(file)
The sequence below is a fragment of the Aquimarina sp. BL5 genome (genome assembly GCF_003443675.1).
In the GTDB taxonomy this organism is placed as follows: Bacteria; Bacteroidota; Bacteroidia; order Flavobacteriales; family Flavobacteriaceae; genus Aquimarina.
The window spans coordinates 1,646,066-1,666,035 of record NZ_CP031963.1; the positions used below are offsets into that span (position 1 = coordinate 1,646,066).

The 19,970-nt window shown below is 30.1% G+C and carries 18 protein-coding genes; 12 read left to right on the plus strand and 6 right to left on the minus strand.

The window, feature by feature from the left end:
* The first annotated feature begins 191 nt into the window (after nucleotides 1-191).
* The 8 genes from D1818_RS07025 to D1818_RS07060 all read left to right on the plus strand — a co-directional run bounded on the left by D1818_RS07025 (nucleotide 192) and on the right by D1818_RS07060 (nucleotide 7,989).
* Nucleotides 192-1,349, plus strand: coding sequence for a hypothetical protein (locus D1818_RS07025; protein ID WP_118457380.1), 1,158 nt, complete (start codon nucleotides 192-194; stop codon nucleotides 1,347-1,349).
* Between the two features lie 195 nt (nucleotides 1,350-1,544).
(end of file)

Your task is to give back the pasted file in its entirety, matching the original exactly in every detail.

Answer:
The sequence below is a fragment of the Aquimarina sp. BL5 genome (genome assembly GCF_003443675.1).
In the GTDB taxonomy this organism is placed as follows: Bacteria; Bacteroidota; Bacteroidia; order Flavobacteriales; family Flavobacteriaceae; genus Aquimarina.
The window spans coordinates 1,646,066-1,666,035 of record NZ_CP031963.1; the positions used below are offsets into that span (position 1 = coordinate 1,646,066).

The 19,970-nt window shown below is 30.1% G+C and carries 18 protein-coding genes; 12 read left to right on the plus strand and 6 right to left on the minus strand.

The window, feature by feature from the left end:
* The first annotated feature begins 191 nt into the window (after nucleotides 1-191).
* The 8 genes from D1818_RS07025 to D1818_RS07060 all read left to right on the plus strand — a co-directional run bounded on the left by D1818_RS07025 (nucleotide 192) and on the right by D1818_RS07060 (nucleotide 7,989).
* Nucleotides 192-1,349, plus strand: coding sequence for a hypothetical protein (locus D1818_RS07025; protein ID WP_118457380.1), 1,158 nt, complete (start codon nucleotides 192-194; stop codon nucleotides 1,347-1,349).
* Between the two features lie 195 nt (nucleotides 1,350-1,544).